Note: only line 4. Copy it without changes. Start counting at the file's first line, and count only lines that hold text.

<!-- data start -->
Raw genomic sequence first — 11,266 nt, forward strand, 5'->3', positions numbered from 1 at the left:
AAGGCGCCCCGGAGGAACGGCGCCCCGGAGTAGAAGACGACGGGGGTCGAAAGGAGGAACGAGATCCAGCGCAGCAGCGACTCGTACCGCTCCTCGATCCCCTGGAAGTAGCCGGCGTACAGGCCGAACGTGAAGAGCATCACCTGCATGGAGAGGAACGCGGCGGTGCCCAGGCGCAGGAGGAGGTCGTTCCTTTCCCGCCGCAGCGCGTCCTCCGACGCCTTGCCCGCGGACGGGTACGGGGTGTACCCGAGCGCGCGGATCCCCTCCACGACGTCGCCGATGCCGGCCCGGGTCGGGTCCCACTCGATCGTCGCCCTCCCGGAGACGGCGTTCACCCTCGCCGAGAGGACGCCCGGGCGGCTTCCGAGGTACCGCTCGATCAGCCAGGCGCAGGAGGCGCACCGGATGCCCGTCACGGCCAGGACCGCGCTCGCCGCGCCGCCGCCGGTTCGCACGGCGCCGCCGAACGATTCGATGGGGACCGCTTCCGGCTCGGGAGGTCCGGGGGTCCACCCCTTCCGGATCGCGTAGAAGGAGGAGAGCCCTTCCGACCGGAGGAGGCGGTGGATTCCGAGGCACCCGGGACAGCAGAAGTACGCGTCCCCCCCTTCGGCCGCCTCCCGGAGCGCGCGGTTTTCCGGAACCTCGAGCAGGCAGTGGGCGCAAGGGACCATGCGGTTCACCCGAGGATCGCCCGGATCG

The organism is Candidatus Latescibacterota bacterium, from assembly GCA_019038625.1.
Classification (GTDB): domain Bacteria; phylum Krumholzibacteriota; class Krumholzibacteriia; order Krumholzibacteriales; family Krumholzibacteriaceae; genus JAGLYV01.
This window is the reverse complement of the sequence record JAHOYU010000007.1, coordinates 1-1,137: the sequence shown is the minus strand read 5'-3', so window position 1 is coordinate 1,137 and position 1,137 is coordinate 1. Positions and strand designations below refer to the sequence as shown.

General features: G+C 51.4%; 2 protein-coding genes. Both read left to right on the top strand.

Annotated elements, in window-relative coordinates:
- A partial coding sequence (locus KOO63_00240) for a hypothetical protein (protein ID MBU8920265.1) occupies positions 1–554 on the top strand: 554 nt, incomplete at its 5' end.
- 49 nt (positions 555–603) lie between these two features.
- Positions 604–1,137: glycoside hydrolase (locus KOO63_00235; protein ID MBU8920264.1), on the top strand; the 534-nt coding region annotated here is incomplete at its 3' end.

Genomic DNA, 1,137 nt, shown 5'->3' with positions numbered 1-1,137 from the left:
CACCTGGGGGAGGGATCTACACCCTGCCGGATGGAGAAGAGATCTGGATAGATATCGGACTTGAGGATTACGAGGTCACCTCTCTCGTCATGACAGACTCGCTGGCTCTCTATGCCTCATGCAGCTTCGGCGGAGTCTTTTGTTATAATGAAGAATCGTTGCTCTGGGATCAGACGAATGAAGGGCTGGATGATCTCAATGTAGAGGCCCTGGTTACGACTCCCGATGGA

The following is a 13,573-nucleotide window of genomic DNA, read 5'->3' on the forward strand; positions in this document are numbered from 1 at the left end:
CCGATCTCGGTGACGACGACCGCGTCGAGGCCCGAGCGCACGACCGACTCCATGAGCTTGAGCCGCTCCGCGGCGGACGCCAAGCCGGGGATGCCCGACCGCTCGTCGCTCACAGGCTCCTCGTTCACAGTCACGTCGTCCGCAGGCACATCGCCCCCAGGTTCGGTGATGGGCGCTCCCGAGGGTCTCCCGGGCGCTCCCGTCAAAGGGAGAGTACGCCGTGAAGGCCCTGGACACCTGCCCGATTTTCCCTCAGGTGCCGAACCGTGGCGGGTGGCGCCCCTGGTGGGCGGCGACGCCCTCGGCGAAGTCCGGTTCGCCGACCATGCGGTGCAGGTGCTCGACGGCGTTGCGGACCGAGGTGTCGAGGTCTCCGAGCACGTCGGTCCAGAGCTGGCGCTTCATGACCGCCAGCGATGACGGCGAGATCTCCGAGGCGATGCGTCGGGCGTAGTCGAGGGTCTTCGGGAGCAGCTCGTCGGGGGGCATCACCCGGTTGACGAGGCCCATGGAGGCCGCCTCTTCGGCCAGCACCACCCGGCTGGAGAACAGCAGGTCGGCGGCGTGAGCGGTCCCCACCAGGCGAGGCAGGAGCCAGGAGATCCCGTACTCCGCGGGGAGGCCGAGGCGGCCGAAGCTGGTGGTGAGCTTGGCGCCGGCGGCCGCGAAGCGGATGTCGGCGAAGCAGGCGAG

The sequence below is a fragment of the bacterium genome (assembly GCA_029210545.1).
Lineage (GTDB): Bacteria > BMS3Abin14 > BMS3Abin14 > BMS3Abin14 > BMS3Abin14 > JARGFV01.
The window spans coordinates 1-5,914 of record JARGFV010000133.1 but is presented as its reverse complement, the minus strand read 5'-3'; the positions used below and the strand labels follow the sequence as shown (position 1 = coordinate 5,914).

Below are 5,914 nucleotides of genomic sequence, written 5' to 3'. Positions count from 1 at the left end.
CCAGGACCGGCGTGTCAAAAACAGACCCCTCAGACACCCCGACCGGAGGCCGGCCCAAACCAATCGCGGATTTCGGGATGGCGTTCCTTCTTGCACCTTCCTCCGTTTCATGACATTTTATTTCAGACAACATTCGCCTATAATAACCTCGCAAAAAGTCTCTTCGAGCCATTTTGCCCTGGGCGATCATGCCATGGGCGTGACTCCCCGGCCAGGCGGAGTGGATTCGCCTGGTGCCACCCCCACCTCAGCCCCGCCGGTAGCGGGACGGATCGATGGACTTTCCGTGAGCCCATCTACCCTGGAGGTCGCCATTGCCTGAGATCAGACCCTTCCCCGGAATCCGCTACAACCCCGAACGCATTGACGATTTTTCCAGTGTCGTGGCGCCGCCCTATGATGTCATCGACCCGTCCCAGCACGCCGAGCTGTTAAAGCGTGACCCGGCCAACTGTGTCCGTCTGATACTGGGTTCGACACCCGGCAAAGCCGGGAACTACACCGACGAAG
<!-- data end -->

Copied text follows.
Classification (GTDB): domain Bacteria; phylum Krumholzibacteriota; class Krumholzibacteriia; order Krumholzibacteriales; family Krumholzibacteriaceae; genus JAGLYV01.